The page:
Enslaved: Odyssey to the West Updated Impressions

We’ve seen Ninja Theory’s latest project a few times now, but it continues to entertain.

A ways into Enslaved: Odyssey to the West, there’s a character you encounter who goes by the name Pigsy. He’s a squat, almost perfectly round fellow with an off-putting mustache, a belt buckle in the shape of red lips, and the word “sexy” tattooed on his knuckles. Pigsy is the type of character whose bizarre looks, in most games, would draw your attention like an industrial strength magnet. In Enslaved, though, he’s just one more face in a game that’s bursting at the seams with visual character.

That’s the first thing you notice when you lay eyes on this action-adventure game from the developer behind Heavenly Sword. It is, by most any measure, a looker. Set in a post-apocalyptic world where lush vegetation has sprung forth from the crumbling ruins of mankind, there’s no shortage of vivid colors on the screen at any given moment. That’s been a consistent theme every time we’ve seen Enslaved, starting with our first look at the game early in the year right on through our most recent impressions from E3.

What’s required a bit more guesswork is figuring out what sort of gameplay to expect out of Enslaved. It’s a game that seems intent on mixing up the pacing and style of play at every turn. At one point, you’ll have protagonist Monkey and his companion Trip–the pair whose tense relationship forms the heart of the story–spend time slowly exploring the game world, climbing through ruined buildings and swinging across dangerous gaps in the demolished . Other times you’re solving a puzzle, or engaged in melee combat with the slavers and robots that act as the game’s antagonists.

The new demo of Enslaved we saw today at Gamescom 2010 threw yet a few more ingredients into that mix. A brief demo broke up into three distinct sections, it started off with a shooting gallery of a mission where Monkey had to quickly run through an old scrap yard using his staff (this being the future, it can naturally fire plasma shots) to do away with robotic enemies perched atop high lookouts with every desire to shoot him dead. Unlike earlier levels where ammo is scarce, encouraging more hand-to-hand combat, this area was littered with ammunition.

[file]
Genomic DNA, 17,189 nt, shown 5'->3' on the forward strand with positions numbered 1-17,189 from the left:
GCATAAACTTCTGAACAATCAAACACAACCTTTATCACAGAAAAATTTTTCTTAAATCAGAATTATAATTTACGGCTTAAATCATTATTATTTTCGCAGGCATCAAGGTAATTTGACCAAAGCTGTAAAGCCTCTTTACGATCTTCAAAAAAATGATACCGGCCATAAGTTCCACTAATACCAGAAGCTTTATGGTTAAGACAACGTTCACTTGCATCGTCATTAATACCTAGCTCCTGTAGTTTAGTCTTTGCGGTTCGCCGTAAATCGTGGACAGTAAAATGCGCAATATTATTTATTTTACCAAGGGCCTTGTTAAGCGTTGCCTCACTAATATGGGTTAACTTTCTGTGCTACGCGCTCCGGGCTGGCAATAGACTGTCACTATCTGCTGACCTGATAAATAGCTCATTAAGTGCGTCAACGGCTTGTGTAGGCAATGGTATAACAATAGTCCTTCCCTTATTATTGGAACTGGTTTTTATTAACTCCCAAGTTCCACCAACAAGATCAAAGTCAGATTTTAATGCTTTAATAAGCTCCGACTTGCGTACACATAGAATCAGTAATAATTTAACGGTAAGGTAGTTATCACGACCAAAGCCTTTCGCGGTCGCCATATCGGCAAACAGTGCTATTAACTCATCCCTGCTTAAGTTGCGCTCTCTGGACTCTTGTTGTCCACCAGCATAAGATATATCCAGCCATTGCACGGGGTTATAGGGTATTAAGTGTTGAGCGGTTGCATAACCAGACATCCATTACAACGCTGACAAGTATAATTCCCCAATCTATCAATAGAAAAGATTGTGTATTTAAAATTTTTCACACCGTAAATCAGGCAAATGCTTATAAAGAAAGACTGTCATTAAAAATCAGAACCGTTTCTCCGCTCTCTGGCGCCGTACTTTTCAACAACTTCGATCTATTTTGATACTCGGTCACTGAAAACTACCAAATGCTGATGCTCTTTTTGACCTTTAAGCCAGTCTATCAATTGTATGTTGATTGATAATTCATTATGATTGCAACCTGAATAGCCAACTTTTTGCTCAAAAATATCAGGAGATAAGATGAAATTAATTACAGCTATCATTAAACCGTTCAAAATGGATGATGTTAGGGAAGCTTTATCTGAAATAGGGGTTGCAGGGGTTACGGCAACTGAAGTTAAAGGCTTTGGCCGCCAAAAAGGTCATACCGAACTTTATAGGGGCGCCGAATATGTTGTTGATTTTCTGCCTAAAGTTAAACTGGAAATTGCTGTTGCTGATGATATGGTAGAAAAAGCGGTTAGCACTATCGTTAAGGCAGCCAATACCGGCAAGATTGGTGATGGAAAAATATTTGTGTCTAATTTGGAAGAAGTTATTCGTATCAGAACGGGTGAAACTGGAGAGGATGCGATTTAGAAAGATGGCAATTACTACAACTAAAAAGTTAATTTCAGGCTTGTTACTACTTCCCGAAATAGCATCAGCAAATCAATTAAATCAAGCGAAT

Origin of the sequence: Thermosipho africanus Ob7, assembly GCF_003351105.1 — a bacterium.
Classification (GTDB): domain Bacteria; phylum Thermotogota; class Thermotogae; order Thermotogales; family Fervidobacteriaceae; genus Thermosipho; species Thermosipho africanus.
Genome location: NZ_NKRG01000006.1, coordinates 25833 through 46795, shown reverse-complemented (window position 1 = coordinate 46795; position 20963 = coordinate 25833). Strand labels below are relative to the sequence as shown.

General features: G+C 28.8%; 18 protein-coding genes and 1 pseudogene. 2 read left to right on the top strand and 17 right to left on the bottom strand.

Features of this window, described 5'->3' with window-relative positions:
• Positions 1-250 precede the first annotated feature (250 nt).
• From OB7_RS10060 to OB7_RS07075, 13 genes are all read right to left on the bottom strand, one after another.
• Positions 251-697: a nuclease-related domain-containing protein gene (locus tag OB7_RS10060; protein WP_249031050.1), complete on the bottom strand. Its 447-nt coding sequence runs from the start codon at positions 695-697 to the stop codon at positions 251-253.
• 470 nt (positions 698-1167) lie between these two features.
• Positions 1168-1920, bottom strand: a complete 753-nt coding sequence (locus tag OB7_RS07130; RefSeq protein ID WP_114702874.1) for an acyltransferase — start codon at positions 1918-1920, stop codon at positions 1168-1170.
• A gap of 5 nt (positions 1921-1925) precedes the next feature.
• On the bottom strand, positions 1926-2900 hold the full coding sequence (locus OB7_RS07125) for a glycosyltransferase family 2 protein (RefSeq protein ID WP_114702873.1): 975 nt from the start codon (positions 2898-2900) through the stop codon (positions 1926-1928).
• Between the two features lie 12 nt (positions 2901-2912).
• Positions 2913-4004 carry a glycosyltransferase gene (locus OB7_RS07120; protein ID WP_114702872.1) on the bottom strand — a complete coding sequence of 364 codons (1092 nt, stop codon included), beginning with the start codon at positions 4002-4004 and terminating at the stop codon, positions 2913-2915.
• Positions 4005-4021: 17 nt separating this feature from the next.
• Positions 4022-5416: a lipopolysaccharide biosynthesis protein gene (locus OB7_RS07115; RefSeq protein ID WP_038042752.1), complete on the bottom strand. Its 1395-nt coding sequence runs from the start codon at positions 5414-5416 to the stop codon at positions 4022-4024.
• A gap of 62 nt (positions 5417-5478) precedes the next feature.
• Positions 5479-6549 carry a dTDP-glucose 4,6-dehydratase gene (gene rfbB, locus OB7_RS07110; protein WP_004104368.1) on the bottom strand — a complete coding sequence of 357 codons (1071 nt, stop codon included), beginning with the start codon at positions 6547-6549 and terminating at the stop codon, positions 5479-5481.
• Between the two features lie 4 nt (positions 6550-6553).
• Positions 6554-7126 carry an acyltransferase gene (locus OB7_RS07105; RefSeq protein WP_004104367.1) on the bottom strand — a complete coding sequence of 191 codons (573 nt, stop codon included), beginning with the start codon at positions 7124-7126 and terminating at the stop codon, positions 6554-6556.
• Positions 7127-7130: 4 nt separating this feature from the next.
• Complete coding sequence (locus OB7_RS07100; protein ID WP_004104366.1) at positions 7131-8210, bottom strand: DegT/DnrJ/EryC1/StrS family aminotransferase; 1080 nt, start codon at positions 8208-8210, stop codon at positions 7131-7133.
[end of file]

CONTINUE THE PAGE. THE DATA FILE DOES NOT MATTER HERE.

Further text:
Shortly after that, Monkey makes his way to a boss battle alongside Trip and good old Pigsy. This fight requires you to avoid a giant metallic beast called the Rhino by zipping around on the cloud, Monkey’s own personal version of a hover board. What just felt like a third-person shooter five minutes ago now almost feels like a boss battle on a skateboard, as you’re cruising around trying to trick the Rhino into damaging itself by either smashing into walls or over bombs that Pigsy tosses your way from up high. Then, after the boss fight seems as if it’s over, the Rhino snatches Trip and makes off with her, forcing you into a high-speed chase scene through a canyon filled with speed boosts and towers crumbling in the Rhino’s wake.

Add to all this some genuinely entertaining cut scenes and the result is a game that we’re beginning to grow more optimistic about. You can expect to see Enslaved released on October 8.

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2 Responses to “Enslaved: Odyssey to the West Updated Impressions”

  1. A+ would read again

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